This was shown by a study of Finnish orchestral players,13 where the relative lack of hearing loss was attributed to healthy lifestyles (as exemplified by low cholesterol levels, etc.) although the authors noted that the hearing losses were greatest in players exposed to loudest noise, and that tinnitus was troublesome. Perhaps the lessons learned the hard way by earlier musicians had been put into practice, or the noise exposure of the general population has increased!


While these illnesses and injuries that can afflict professional and amateur musicians are not usually life-threatening they can impact on general well-being and, occasionally, be severe enough to deprive someone of their chosen way of earning their living, or filling their leisure time. I greatly enjoy the Savoy operettas of Gilbert and Sullivan but the next time I take my seat for ‘The Mikado’, and Nanki-Poo enters, serenading the dignitaries of the town of Titipu that “A wand’ring minstrel I/ a thing of shreds and patches/ of ballad songs and snatches/ of dreamy lullabies. . .” my opera glasses will be scanning him for signs of dermatitis and postural disorders, etc. I will then gaze into the orchestra pit, hoping that the safety advisor will have done his or her job and that the real musicians are not similarly afflicted.

1    Leaver R, Harris EC, Palmer KT (2011): ‘Musculoskeletal pain in elite professional musicians from British symphony orchestras’, in Occup Med 2011,61;8:549-555
2    Palmer KT, Calnan M, Wainwright C et al (2005): ‘Disabling musculoskeletal pain and its relationship to somatisation: a community-based postal survey’, in Occup Med 2005,55;8:612-17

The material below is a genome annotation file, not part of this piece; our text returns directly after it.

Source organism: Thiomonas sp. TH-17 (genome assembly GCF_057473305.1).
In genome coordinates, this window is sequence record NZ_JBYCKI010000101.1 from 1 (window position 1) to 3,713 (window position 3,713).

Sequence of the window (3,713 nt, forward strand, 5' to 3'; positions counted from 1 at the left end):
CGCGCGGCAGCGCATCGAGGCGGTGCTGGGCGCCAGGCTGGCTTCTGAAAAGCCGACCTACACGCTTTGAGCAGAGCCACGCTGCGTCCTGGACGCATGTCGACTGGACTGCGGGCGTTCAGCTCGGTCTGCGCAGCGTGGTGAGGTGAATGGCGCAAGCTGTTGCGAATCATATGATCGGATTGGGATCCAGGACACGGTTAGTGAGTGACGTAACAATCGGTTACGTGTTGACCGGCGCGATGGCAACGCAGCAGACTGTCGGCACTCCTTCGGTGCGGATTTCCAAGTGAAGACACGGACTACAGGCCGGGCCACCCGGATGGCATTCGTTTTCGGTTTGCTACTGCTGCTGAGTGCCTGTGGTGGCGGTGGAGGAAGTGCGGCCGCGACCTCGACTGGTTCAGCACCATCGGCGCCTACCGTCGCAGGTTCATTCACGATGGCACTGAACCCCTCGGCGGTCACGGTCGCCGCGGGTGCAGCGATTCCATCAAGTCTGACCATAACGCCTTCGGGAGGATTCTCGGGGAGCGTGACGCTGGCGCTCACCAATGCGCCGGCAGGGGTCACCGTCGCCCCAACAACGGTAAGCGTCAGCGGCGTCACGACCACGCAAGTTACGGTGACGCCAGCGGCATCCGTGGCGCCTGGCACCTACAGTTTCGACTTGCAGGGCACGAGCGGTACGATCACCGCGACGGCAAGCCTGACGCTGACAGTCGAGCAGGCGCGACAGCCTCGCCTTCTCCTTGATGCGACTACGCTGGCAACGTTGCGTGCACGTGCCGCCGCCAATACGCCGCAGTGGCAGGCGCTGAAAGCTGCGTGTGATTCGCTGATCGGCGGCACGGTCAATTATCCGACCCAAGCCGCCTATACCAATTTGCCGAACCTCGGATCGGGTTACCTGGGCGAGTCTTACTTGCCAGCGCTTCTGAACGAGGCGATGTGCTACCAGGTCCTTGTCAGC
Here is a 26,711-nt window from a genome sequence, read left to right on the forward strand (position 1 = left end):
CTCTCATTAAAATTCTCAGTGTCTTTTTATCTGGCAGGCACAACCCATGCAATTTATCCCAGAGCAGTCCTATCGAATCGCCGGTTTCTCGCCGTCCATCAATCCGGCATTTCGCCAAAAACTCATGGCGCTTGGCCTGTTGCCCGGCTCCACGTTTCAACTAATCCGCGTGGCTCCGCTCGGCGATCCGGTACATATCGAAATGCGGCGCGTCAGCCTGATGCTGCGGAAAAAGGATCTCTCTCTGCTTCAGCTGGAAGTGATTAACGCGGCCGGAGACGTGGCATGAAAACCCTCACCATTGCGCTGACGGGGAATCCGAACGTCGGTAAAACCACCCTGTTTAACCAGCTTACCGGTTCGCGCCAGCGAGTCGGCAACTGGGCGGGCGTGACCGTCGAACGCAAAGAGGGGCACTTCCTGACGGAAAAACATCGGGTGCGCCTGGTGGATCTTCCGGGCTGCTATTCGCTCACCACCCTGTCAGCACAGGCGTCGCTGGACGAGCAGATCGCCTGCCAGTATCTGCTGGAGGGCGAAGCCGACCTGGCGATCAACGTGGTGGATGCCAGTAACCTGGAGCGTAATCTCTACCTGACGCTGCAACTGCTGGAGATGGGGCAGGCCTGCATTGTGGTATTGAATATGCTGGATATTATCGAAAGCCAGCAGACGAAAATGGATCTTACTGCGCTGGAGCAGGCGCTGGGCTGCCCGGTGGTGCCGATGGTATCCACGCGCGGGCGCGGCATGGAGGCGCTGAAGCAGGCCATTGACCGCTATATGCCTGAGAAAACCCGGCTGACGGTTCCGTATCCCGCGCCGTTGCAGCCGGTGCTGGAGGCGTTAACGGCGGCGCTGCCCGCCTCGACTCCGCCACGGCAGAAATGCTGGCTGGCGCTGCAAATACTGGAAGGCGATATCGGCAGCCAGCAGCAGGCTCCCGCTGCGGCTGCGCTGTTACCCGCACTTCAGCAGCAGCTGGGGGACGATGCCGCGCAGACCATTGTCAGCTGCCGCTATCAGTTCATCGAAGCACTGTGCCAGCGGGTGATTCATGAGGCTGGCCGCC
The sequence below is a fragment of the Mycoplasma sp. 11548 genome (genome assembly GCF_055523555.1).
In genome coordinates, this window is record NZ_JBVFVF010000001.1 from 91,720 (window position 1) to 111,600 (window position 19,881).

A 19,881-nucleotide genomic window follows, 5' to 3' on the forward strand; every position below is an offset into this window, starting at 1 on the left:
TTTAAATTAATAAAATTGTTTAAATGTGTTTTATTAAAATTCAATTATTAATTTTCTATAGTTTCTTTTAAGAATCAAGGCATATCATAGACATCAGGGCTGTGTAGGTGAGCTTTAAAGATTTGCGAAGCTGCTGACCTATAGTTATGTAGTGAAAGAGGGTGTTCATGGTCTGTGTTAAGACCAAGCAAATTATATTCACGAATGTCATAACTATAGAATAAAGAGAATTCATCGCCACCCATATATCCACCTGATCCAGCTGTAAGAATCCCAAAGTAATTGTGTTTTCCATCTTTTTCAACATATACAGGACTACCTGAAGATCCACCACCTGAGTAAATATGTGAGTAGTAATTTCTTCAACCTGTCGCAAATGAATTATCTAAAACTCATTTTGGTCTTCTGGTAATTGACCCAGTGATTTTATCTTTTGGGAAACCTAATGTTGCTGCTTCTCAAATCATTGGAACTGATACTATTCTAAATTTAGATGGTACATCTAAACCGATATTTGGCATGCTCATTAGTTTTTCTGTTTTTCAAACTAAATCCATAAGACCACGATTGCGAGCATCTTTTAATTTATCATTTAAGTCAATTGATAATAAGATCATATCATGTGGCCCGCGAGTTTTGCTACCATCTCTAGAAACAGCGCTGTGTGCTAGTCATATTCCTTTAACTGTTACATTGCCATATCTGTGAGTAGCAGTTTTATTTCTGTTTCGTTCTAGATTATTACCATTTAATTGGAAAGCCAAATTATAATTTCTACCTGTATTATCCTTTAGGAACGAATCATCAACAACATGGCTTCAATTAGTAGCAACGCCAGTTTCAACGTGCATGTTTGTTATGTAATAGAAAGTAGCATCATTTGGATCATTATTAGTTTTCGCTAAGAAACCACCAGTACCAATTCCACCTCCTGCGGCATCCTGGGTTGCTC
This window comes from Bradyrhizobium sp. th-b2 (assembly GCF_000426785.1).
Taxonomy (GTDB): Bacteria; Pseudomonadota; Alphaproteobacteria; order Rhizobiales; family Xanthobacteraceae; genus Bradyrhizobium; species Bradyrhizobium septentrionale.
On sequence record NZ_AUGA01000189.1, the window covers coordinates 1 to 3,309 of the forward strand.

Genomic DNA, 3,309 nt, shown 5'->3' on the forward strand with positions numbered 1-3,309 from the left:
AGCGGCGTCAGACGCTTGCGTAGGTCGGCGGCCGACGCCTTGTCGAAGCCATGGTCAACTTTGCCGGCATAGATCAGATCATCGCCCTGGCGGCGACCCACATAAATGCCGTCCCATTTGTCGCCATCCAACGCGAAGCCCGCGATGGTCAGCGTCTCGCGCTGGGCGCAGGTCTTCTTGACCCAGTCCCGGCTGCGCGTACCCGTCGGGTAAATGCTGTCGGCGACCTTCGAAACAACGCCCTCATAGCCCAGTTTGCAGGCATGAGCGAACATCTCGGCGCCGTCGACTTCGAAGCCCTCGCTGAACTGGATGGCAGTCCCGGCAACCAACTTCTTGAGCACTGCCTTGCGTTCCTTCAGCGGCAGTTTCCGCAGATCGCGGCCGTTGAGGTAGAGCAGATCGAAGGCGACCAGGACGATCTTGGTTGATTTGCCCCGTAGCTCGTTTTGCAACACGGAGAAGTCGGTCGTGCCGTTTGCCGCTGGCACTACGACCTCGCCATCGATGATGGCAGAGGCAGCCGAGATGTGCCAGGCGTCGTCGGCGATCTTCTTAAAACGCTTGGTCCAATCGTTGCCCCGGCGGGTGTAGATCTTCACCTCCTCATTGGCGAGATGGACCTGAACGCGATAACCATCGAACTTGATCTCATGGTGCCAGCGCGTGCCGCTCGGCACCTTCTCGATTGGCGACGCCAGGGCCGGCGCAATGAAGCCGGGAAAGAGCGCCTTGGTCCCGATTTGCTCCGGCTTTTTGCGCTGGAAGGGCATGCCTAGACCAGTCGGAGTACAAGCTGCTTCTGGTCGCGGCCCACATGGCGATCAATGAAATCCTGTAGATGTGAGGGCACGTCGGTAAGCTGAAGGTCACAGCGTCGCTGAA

3    Knapik JJ, Jones SB, Darakjy S, et al (2007): ‘Injuries and injury risk factors among members of the United States Army Band’, in Am J Ind Med 2007;50:951-61
4    Turner, CT: The effects of the arts, trades and professions on health and longevity –  pp21-22
5    Aranguiz, R, Chana-Cuevas, P, Albaquerque D, Leon M (2011): ‘Focal dystonia in musicians’, in Neurologica 2011,26;1:45-52.
6    Gambichler T, Boms S, Freitag M (2004): ‘Contact dermatitis and other skin conditions in instrumental musicians’, in BMC Dermatol 2004, 4, 3. doi 10.1186/ 1471-5945-4-3
7    Cohen, PR (2008): ‘Harpist’s finger: case report of a trauma-induced blister in a beginner harpist and review of string instrument-associated skin problems in musicians’, in Cutis 2008,82;5:329-34
8    Curtis P (1974): ‘Musical bumps’, in Brit Med J 1974 p226
9    Semple R, Gillingham J (1974): ‘Musical bumps’, in Brit Med J 1974 p504
10    Ross D (1974): ‘Musical bumps’, in Brit Med J 1974 p669
11    Reddel RG, Lebo CD (1972): ‘Ototraumatic effects of hard rock music’, in Calif Medicine 1972, 116;1:1-4
12    McBride D, Gill F, Proops D et al (1992): ‘Noise and the classical musician’, in Brit Med J 1992;305(6868):1561-63
13    Toppila E, Koskinen H, Pyykkö I (2011): ‘Hearing loss among classical-orchestra musicians’, in Noise Health 2011;13:45-50

Dr Chris Ide is an occupational physician and regular contributor to SHP.

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In this episode  of the Safety & Health Podcast, ‘Burnout, stress and being human’, Heather Beach is joined by Stacy Thomson to discuss burnout, perfectionism and how to deal with burnout as an individual, as management and as an organisation.

We provide an insight on how to tackle burnout and why mental health is such a taboo subject, particularly in the workplace.


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11 years ago

I am a safety adviser and a musician in various pop bands. I’m nearly 50 and never had the hearing damage risk drilled into me, likewise my fellow band-members of similar age, none wear hearing protection during rehearsal or performance. However, I also play in a band where the rest of the musicians are half my age. They ALL carry hearing protection and use it. Ergonomics and posture are also important to them, especially with drummers and keys players. I think the message is getting through.